Skip to main content

Thank you for visiting You are using a browser version with limited support for CSS. To obtain the best experience, we recommend you use a more up to date browser (or turn off compatibility mode in Internet Explorer). In the meantime, to ensure continued support, we are displaying the site without styles and JavaScript.

Bacterial charity work leads to population-wide resistance


Bacteria show remarkable adaptability in the face of antibiotic therapeutics. Resistance alleles in drug target-specific sites and general stress responses have been identified in individual end-point isolates1,2,3,4,5,6,7. Less is known, however, about the population dynamics during the development of antibiotic-resistant strains. Here we follow a continuous culture of Escherichia coli facing increasing levels of antibiotic and show that the vast majority of isolates are less resistant than the population as a whole. We find that the few highly resistant mutants improve the survival of the population’s less resistant constituents, in part by producing indole, a signalling molecule generated by actively growing, unstressed cells8. We show, through transcriptional profiling, that indole serves to turn on drug efflux pumps and oxidative-stress protective mechanisms. The indole production comes at a fitness cost to the highly resistant isolates, and whole-genome sequencing reveals that this bacterial altruism is made possible by drug-resistance mutations unrelated to indole production. This work establishes a population-based resistance mechanism constituting a form of kin selection9 whereby a small number of resistant mutants can, at some cost to themselves, provide protection to other, more vulnerable, cells, enhancing the survival capacity of the overall population in stressful environments.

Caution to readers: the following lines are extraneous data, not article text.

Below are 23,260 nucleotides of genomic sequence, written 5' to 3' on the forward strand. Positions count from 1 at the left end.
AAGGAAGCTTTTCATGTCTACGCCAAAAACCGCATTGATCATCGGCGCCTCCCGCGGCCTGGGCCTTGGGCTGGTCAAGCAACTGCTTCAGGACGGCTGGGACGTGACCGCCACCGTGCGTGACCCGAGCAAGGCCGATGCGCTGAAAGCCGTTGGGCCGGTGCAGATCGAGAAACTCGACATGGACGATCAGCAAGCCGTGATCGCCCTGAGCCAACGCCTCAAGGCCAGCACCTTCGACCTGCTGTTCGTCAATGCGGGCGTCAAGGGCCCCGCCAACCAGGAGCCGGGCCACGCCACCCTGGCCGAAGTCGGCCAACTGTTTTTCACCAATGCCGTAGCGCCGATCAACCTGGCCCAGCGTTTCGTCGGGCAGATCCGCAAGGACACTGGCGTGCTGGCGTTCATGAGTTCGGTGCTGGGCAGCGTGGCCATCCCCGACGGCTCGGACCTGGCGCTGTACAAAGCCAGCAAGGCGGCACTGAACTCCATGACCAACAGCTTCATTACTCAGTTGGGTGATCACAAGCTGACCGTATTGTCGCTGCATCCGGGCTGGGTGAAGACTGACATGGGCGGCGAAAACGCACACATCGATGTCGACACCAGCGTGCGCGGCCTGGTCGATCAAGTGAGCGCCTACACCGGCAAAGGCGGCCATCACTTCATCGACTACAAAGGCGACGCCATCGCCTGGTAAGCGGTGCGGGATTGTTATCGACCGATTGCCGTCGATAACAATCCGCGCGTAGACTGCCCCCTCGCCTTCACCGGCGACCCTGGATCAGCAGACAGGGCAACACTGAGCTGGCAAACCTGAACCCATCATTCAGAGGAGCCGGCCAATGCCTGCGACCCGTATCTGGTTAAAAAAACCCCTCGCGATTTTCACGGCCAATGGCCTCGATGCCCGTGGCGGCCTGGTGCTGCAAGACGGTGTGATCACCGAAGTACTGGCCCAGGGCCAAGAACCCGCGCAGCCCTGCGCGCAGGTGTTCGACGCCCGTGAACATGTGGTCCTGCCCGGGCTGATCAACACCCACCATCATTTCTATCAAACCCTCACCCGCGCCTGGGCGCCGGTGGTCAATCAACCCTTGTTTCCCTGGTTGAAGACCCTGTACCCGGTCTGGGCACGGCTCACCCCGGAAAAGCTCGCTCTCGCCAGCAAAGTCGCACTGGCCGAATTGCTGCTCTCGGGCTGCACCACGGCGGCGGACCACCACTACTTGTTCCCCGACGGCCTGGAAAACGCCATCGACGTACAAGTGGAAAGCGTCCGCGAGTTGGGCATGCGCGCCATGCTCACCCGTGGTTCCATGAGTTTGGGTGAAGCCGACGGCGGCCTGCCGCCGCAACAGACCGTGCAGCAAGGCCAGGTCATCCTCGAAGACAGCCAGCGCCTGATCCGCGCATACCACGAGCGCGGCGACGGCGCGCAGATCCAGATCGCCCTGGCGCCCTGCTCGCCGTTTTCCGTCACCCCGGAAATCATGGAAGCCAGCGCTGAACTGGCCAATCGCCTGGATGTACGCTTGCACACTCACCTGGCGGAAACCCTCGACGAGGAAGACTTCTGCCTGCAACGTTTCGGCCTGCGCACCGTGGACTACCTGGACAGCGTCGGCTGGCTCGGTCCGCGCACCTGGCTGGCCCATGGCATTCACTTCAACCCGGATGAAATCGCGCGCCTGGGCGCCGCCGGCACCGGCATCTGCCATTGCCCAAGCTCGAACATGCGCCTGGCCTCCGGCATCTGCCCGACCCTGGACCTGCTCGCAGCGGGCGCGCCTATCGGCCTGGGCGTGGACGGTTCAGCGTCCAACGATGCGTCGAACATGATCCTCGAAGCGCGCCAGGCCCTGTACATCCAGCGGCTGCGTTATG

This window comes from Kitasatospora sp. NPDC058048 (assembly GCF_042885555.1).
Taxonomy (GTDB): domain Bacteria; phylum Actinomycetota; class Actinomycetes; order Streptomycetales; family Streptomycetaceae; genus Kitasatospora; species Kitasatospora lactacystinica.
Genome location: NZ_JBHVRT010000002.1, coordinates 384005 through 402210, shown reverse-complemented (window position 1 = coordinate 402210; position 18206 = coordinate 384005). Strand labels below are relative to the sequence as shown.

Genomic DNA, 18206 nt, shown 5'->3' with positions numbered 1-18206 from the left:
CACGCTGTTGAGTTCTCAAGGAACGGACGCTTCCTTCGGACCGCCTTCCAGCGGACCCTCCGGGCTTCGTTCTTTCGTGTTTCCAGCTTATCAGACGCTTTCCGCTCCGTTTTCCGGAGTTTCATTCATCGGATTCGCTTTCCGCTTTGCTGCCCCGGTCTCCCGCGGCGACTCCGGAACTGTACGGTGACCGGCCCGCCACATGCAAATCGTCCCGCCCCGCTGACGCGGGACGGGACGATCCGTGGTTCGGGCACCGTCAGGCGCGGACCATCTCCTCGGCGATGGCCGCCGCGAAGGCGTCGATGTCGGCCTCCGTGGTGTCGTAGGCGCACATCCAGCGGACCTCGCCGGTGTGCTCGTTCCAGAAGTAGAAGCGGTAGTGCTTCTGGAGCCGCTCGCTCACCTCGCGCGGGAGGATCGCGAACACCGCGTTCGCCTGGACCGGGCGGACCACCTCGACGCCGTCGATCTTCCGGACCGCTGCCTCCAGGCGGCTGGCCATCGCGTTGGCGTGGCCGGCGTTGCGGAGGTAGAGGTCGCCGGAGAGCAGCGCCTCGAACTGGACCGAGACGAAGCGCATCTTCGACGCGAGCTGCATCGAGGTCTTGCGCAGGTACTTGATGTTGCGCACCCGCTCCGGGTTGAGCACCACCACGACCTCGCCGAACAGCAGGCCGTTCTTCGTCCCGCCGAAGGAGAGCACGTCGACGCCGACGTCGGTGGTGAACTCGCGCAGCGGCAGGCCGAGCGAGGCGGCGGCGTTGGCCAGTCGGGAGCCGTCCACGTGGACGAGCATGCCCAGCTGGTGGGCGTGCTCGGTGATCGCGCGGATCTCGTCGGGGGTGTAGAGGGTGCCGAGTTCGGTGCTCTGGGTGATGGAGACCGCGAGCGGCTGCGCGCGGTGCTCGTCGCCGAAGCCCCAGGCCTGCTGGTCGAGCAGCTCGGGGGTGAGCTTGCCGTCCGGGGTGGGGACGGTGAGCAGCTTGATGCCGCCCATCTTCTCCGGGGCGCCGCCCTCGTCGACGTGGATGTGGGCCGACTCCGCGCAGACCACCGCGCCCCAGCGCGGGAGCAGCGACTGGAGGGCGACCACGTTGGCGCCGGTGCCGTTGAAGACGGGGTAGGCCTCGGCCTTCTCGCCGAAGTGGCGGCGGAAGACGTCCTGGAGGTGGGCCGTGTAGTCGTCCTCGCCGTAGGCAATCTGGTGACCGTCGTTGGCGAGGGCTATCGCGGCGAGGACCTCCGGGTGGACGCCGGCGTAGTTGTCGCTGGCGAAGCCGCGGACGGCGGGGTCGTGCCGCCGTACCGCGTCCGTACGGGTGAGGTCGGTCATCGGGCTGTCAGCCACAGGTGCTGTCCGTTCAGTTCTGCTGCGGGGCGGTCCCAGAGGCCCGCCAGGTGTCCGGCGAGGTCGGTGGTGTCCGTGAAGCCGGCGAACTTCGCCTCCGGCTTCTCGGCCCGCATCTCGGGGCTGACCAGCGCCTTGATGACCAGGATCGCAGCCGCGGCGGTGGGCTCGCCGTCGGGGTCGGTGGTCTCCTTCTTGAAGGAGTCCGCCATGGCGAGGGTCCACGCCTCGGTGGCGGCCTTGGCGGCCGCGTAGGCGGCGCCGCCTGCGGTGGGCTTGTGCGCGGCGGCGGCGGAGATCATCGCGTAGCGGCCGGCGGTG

This is a preview of subscription content

Access options

Buy article

Get time limited or full article access on ReadCube.


All prices are NET prices.

Figure 1: Tracking a population of E. coli developing antibiotic resistance.
Figure 2: Indole production by isolates and the protective effect of extracellular indole.
Figure 3: Whole-genome sequencing of various mutants.
Figure 4: A population-based antibiotic-resistance mechanism.

Accession codes

Primary accessions

Gene Expression Omnibus

Data deposits

The microarray data have been deposited in the NCBI Gene Expression Omnibus under GEO Series accession number GSE22833.


  1. Albert, T. J. et al. Mutation discovery in bacterial genomes: metronidazole resistance in Helicobacter pylori . Nature Methods 2, 951–953 (2005)

    CAS  Article  Google Scholar 

  2. Smith, B. T. & Walker, G. C. Mutagenesis and more: umuDC and the Escherichia coli SOS response. Genetics 148, 1599–1610 (1998)

    CAS  PubMed  PubMed Central  Google Scholar 

  3. Bjedov, I. et al. Stress-induced mutagenesis in bacteria. Science 300, 1404–1409 (2003)

    ADS  CAS  Article  Google Scholar 

  4. Miller, J. H. Spontaneous mutators in bacteria: insights into pathways of mutagenesis and repair. Annu. Rev. Microbiol. 50, 625–643 (1996)

    CAS  Article  Google Scholar 

  5. Friedman, L., Alder, J. D. & Silverman, J. A. Genetic changes that correlate with reduced susceptibility to daptomycin in Staphylococcus aureus. Antimicrob. Agents Chemother. 50, 2137–2145 (2006)

    CAS  Article  Google Scholar 

  6. Kohanski, M. A., DePristo, M. A. & Collins, J. J. Sublethal antibiotic treatment leads to multidrug resistance via radical-induced mutagenesis. Mol. Cell 37, 311–320 (2010)